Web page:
In imagination I tend to make "friends" of the artists who give me the most pleasure, as part of my efforts to understand them, and maybe alsobecause I feel grateful for th e pleasure they give me.  My most cherished role models feel pretty personal to reveal, maybe because it sounds delusional to say that I "identify" with someone like Iris Murdoch or Saul Steinberg!  Anyway, I keep an ongoing mental list of artistic heroes who inspire me-- an archive or pantheon I am continually updating.  I seem to have been conducting an ongoing investigation of how to be good, to do more with attitudes, maybe principles, about how to work "well," that with the study of specific techniques.


Ifind myselftrying to learn from and be influenced by, all kinds of artists. Ifind people and things to try to "live up to," so that I will care more, somehow. As a way of trying to raise the stakes. This seems to be better for me than emulating any particular visual artist's technique--though I have done that, too (Howard Pyle's pen and ink drawings, for example, or the collages of Hannah Hoch, who is so strong and brash about disjunctions in her figures). Mostly I seem to obsess about actors, directors comedians,playwrights, poets, musicians, and also people I know personally. Probably it is because when one is working in a collage idiom, the challenge is to make something that doesn't look like something you have already seen.  For example, I don't usually even try to put things in boxes, because Joseph Cornell already has plenty of bad imitators.


Innovation is the name of the game with assemblage, which has a tendency to be pretty boring and all look the same, even to me, even when I look through books of the Dada and Surrealist era work I love, but especially, seeing horrible housewife decoupage, cheaply sentimental nostalgic mishmashes of miscellaneous ephemera. Ugh. . I generally find I kind of hate assemblage and collage work which looks like what I do--not only because I am hypercritical, but because I find it depressing, quite discouraging, to identify with, yet hard not too.  Working in a collage medium is almost like being a method actor: unless you are doing what you really feel, being "truthful", and in the moment, allowing your own personality to emerge, there is a risk of making work which looks like looks like it's already been done. I'm not saying this is easy to do or that I'm good at it--being original--  just that I'm aware that it's important to try,  if you want to engage someone's interest.

4) Do you have a personal definition of illustration?

I do! I notice that the word includes the root of the word for "light" --Luster being like "illumination" (as in an illuminated manuscript)-- and I love that: the idea that an illustrator might be trying to e-lucid -ate, shed light, be lucid.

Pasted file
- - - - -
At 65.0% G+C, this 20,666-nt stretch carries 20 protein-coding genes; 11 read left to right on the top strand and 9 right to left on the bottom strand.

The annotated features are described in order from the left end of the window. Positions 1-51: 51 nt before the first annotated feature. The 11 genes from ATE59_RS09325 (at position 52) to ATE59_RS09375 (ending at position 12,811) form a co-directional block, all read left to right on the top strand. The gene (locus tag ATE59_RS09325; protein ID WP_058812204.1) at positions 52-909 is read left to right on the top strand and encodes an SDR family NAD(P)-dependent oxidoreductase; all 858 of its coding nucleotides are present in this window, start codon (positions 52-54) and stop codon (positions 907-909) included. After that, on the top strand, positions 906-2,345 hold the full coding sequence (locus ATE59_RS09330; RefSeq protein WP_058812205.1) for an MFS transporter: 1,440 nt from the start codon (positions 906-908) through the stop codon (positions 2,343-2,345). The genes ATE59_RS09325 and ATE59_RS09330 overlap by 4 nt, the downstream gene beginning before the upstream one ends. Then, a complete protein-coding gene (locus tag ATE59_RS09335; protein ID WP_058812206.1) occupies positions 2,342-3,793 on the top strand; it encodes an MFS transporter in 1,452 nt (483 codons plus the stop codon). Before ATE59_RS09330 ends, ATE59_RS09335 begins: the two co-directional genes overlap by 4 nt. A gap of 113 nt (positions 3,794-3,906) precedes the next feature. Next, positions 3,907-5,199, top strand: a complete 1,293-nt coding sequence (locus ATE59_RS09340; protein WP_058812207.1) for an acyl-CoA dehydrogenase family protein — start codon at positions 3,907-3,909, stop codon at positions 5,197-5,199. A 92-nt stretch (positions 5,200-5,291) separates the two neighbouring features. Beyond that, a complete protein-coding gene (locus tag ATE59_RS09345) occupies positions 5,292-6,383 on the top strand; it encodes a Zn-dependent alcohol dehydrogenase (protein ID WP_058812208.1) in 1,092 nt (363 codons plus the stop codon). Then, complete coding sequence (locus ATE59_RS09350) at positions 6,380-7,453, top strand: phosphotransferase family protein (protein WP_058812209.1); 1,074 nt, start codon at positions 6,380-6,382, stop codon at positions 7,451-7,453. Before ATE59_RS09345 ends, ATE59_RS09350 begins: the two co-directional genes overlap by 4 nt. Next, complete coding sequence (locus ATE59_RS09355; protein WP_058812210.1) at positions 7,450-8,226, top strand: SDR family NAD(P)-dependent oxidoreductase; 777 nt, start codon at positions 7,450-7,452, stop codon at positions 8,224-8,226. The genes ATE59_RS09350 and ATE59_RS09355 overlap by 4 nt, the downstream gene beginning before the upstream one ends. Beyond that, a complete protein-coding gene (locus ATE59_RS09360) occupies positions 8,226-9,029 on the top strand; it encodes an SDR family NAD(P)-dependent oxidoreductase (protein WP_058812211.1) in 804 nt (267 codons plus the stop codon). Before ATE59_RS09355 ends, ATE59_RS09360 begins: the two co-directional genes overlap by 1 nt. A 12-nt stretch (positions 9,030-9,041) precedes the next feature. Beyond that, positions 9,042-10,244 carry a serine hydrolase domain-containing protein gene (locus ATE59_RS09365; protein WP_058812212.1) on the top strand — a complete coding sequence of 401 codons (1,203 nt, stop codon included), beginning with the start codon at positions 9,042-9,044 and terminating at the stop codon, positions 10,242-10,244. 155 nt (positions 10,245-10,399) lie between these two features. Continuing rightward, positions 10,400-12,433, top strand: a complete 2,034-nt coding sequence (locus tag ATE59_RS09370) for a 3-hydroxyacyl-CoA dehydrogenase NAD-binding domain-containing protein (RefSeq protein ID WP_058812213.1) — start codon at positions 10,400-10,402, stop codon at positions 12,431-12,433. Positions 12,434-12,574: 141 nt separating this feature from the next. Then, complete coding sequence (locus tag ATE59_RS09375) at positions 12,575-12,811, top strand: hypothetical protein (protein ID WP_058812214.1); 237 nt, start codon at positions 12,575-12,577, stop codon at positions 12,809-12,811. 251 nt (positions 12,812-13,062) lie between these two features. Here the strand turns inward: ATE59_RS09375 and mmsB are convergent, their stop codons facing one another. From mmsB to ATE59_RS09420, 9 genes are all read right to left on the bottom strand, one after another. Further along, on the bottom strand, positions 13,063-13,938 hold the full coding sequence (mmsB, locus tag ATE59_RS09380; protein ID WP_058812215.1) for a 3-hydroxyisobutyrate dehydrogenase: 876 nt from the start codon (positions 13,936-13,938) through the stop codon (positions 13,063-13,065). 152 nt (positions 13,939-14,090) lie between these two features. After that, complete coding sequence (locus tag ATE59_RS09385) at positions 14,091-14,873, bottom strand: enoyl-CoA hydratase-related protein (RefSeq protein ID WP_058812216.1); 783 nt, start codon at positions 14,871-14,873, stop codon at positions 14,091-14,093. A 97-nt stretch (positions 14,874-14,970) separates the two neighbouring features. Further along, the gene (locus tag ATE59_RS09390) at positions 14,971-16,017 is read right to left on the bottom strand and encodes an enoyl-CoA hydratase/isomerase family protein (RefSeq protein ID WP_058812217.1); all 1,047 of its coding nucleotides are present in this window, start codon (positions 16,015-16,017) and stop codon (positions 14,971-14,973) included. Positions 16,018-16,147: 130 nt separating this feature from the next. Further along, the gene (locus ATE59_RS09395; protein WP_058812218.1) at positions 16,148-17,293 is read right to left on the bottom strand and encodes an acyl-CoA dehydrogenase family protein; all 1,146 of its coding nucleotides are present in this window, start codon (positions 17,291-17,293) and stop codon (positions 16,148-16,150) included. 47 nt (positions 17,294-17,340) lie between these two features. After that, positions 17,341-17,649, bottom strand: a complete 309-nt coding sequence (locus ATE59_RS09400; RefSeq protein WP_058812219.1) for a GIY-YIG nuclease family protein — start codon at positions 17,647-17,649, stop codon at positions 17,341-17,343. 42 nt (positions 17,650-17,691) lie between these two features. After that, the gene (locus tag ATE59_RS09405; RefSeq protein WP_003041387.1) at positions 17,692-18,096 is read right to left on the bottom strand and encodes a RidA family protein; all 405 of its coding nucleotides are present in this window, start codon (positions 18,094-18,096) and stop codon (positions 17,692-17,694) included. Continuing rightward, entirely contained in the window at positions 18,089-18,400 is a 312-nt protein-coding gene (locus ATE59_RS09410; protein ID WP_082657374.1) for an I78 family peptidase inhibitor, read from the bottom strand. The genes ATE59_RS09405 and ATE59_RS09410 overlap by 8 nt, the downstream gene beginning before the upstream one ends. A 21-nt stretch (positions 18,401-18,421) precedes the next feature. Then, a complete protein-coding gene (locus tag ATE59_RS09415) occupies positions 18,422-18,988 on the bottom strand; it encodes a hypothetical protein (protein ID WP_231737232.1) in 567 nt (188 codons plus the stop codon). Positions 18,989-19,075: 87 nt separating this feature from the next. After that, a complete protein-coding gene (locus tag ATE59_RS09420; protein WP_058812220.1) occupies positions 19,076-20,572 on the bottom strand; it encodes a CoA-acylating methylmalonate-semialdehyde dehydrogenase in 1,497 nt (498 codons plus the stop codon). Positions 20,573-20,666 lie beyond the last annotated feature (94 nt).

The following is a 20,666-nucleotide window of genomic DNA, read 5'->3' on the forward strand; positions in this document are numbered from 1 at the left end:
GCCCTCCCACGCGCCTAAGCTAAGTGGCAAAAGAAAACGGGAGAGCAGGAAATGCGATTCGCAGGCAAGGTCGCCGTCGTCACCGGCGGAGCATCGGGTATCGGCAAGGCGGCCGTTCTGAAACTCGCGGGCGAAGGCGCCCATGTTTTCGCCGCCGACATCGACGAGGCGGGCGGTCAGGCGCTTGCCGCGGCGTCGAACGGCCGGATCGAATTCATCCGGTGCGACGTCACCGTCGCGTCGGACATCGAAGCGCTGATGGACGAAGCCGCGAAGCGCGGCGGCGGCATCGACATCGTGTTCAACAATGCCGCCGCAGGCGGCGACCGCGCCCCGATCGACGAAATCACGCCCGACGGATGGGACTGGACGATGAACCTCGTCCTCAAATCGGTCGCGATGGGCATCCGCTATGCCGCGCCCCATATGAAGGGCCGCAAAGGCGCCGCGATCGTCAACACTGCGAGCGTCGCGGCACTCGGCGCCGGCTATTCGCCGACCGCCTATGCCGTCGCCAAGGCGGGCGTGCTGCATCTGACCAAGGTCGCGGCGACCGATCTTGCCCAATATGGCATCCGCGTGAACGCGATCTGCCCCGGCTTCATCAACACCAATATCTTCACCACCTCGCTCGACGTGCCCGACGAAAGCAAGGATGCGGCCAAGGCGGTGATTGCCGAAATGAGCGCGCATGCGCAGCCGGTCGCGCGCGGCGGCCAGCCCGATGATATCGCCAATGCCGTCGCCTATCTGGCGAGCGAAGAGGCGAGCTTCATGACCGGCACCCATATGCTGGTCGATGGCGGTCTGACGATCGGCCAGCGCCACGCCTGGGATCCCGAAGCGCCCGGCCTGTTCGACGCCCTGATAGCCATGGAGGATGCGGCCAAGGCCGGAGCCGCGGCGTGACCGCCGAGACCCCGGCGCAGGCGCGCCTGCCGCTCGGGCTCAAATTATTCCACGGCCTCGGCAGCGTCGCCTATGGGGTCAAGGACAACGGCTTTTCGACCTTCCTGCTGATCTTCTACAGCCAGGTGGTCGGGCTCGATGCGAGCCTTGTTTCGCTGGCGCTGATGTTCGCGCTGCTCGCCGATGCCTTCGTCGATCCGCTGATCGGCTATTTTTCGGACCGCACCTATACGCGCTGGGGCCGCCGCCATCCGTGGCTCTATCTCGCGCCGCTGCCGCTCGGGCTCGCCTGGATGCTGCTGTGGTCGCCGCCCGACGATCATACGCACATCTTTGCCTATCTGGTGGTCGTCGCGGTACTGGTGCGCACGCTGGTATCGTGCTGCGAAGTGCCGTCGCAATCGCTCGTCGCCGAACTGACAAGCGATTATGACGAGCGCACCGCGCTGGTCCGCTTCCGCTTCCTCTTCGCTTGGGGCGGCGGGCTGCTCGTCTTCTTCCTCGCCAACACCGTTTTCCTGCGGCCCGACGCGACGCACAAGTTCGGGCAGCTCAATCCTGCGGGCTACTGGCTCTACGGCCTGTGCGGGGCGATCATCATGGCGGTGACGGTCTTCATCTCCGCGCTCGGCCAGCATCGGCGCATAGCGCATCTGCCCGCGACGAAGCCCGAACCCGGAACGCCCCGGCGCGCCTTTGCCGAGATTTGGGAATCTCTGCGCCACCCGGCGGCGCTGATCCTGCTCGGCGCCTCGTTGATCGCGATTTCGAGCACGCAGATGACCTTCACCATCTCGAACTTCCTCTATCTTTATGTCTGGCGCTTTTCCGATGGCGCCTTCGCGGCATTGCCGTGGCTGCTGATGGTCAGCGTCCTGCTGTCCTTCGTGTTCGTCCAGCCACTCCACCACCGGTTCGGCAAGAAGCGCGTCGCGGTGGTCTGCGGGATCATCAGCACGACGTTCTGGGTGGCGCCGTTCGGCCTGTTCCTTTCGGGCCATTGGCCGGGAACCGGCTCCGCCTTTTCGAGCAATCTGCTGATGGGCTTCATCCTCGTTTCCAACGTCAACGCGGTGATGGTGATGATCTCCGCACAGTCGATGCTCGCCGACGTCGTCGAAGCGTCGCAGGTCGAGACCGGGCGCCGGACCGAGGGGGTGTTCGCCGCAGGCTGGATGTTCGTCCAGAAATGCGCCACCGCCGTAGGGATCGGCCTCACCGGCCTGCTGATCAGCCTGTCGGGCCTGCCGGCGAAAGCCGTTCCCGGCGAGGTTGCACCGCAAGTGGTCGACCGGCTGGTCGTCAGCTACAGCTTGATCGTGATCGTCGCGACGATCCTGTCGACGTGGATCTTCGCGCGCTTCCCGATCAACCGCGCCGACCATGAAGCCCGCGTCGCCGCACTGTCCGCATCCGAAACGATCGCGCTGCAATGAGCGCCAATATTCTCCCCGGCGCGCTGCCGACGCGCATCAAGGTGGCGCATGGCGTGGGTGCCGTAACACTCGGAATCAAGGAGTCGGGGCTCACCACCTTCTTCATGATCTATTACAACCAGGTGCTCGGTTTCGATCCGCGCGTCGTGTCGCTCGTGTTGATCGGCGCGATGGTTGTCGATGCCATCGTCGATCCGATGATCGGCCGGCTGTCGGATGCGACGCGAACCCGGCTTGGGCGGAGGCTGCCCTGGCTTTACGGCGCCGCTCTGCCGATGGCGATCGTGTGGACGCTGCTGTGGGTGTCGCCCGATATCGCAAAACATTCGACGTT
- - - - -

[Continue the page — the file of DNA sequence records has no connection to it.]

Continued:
5) Are you working with a gallery or a publisher?

No, in my area (print media, editorial) that is not necessary, and anyway I prefer to communicate with my clients directly. It tends to work best, and also, it can be lonely working all day by myself. The people who commission work from me sometimes become friends, a form of social interaction I value and wouldn't want a representative to take over.


6)  Your work is dedicated to illustration,and brings into play characters made of


heterogeneous elements,daily life objects...Are they for you a questioning about our

emotional relation with objects and through daily life?

Objects, what they can say, without words, what we project onto them-- and also what they are in themselves--the history they carry and can subconsciously communicate --are of great interest to me, for sure. Ido sometimes engage, through my work, in emotional relationships with them, but I would not say that this is something I am questioning. It is interesting that objects can be both stand-ins for an idea, symbolic,  and also so intrinsically and indissolubly physically themselves, not substitutable for anything else in any way.

7) Your scenes always have a humoristical aspect.Is derision a central element of your


Derision and parody and mockery are a kind of commentary; they come with apoint of view, and can be expressions of personality.

Mood-related things such as sorrow, or humor, or anger, emerge unexpectedly sometimes, when one is working from intuition.  I believe the tone ofwork ought to be an authentic expression of one's actual inner life/world view. It is wrong to force things, to try to seem more dark, or more spontaneous, or more sweet,   then you genuinely are.